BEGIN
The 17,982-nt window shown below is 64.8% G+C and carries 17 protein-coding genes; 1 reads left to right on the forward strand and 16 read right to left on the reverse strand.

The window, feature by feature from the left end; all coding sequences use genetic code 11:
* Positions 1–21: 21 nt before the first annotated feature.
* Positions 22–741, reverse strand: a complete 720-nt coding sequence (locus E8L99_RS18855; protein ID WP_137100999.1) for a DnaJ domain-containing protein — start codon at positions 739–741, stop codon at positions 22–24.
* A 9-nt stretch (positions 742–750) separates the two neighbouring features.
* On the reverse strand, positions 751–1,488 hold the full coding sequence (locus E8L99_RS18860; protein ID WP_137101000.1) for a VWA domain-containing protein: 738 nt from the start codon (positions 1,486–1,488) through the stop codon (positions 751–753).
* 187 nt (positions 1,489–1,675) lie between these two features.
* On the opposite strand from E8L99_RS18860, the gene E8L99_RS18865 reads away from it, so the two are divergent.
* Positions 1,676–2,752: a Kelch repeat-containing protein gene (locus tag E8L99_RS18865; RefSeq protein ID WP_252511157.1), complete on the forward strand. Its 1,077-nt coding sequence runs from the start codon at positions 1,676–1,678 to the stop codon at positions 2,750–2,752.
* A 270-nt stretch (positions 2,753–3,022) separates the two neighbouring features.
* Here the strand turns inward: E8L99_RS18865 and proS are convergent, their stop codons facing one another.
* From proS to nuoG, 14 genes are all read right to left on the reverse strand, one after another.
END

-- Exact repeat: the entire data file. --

The 17,982-nt window shown below is 64.8% G+C and carries 17 protein-coding genes; 1 reads left to right on the forward strand and 16 read right to left on the reverse strand.

The window, feature by feature from the left end; all coding sequences use genetic code 11:
* Positions 1–21: 21 nt before the first annotated feature.
* Positions 22–741, reverse strand: a complete 720-nt coding sequence (locus E8L99_RS18855; protein ID WP_137100999.1) for a DnaJ domain-containing protein — start codon at positions 739–741, stop codon at positions 22–24.
* A 9-nt stretch (positions 742–750) separates the two neighbouring features.
* On the reverse strand, positions 751–1,488 hold the full coding sequence (locus E8L99_RS18860; protein ID WP_137101000.1) for a VWA domain-containing protein: 738 nt from the start codon (positions 1,486–1,488) through the stop codon (positions 751–753).
* 187 nt (positions 1,489–1,675) lie between these two features.
* On the opposite strand from E8L99_RS18860, the gene E8L99_RS18865 reads away from it, so the two are divergent.
* Positions 1,676–2,752: a Kelch repeat-containing protein gene (locus tag E8L99_RS18865; RefSeq protein ID WP_252511157.1), complete on the forward strand. Its 1,077-nt coding sequence runs from the start codon at positions 1,676–1,678 to the stop codon at positions 2,750–2,752.
* A 270-nt stretch (positions 2,753–3,022) separates the two neighbouring features.
* Here the strand turns inward: E8L99_RS18865 and proS are convergent, their stop codons facing one another.
* From proS to nuoG, 14 genes are all read right to left on the reverse strand, one after another.